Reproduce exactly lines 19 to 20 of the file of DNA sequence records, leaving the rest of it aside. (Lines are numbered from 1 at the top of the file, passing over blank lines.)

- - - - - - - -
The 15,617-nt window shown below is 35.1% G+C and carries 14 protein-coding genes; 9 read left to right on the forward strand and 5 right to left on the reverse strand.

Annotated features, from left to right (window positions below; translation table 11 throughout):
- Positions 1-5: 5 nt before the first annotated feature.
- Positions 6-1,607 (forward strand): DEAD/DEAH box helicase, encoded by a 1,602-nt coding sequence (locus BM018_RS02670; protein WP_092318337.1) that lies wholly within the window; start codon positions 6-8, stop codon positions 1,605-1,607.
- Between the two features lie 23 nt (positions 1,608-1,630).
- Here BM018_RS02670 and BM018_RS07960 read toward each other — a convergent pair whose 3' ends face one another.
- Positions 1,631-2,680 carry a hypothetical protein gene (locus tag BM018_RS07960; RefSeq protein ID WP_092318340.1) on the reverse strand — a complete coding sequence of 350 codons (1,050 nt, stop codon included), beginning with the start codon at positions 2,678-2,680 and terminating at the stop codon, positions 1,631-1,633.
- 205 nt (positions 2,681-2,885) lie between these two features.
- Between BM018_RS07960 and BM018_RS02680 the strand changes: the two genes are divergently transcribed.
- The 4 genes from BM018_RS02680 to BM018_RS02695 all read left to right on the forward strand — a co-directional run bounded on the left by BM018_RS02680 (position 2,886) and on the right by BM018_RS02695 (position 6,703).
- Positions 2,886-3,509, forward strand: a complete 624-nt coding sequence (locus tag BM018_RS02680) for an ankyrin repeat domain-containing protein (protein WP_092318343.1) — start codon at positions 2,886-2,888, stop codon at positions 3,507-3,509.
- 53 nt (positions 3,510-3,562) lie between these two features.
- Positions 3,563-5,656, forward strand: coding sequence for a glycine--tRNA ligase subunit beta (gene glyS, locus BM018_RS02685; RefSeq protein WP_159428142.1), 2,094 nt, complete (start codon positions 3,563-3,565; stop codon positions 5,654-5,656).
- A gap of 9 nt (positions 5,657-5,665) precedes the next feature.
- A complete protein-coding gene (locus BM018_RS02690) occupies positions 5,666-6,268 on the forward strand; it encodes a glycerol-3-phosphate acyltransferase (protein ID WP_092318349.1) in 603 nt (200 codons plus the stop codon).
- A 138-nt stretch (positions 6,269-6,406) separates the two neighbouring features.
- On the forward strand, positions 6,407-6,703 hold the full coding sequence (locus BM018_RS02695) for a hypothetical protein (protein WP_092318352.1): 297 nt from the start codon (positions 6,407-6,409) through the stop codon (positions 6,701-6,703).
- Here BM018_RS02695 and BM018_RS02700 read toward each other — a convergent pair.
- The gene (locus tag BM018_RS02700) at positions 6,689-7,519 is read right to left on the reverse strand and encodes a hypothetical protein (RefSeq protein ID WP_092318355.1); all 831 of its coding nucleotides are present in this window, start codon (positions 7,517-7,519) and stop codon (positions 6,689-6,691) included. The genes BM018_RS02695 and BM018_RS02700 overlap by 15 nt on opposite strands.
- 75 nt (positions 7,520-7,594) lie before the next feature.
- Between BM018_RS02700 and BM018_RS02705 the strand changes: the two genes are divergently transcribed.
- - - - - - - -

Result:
- The gene (locus tag BM018_RS02700) at positions 6,689-7,519 is read right to left on the reverse strand and encodes a hypothetical protein (RefSeq protein ID WP_092318355.1); all 831 of its coding nucleotides are present in this window, start codon (positions 7,517-7,519) and stop codon (positions 6,689-6,691) included. The genes BM018_RS02695 and BM018_RS02700 overlap by 15 nt on opposite strands.
- 75 nt (positions 7,520-7,594) lie before the next feature.